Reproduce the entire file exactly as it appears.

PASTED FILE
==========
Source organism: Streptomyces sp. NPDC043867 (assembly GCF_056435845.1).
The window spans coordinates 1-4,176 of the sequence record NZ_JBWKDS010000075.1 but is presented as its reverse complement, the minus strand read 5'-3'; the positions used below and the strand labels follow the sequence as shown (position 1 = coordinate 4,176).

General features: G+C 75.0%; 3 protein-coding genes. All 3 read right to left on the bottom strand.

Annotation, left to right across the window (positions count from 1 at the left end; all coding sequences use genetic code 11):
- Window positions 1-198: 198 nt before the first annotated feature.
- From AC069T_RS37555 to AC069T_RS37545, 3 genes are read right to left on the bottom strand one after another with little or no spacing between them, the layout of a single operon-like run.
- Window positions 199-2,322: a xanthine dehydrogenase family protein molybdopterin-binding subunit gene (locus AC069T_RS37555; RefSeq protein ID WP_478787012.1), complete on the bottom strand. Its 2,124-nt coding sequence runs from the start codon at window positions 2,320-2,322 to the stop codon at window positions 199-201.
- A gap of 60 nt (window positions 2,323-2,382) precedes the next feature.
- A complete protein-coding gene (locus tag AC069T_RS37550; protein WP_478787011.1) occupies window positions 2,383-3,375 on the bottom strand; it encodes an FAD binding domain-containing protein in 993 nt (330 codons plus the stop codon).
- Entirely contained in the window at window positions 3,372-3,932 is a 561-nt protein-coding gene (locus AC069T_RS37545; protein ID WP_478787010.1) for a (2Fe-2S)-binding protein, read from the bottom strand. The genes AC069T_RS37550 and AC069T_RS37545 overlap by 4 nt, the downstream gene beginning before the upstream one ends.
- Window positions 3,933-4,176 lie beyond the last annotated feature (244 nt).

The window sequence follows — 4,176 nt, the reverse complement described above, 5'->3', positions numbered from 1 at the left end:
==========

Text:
Source organism: Streptomyces sp. NPDC043867 (assembly GCF_056435845.1).
The window spans coordinates 1-4,176 of the sequence record NZ_JBWKDS010000075.1 but is presented as its reverse complement, the minus strand read 5'-3'; the positions used below and the strand labels follow the sequence as shown (position 1 = coordinate 4,176).

General features: G+C 75.0%; 3 protein-coding genes. All 3 read right to left on the bottom strand.

Annotation, left to right across the window (positions count from 1 at the left end; all coding sequences use genetic code 11):
- Window positions 1-198: 198 nt before the first annotated feature.
- From AC069T_RS37555 to AC069T_RS37545, 3 genes are read right to left on the bottom strand one after another with little or no spacing between them, the layout of a single operon-like run.
- Window positions 199-2,322: a xanthine dehydrogenase family protein molybdopterin-binding subunit gene (locus AC069T_RS37555; RefSeq protein ID WP_478787012.1), complete on the bottom strand. Its 2,124-nt coding sequence runs from the start codon at window positions 2,320-2,322 to the stop codon at window positions 199-201.
- A gap of 60 nt (window positions 2,323-2,382) precedes the next feature.
- A complete protein-coding gene (locus tag AC069T_RS37550; protein WP_478787011.1) occupies window positions 2,383-3,375 on the bottom strand; it encodes an FAD binding domain-containing protein in 993 nt (330 codons plus the stop codon).
- Entirely contained in the window at window positions 3,372-3,932 is a 561-nt protein-coding gene (locus AC069T_RS37545; protein ID WP_478787010.1) for a (2Fe-2S)-binding protein, read from the bottom strand. The genes AC069T_RS37550 and AC069T_RS37545 overlap by 4 nt, the downstream gene beginning before the upstream one ends.
- Window positions 3,933-4,176 lie beyond the last annotated feature (244 nt).

The window sequence follows — 4,176 nt, the reverse complement described above, 5'->3', positions numbered from 1 at the left end: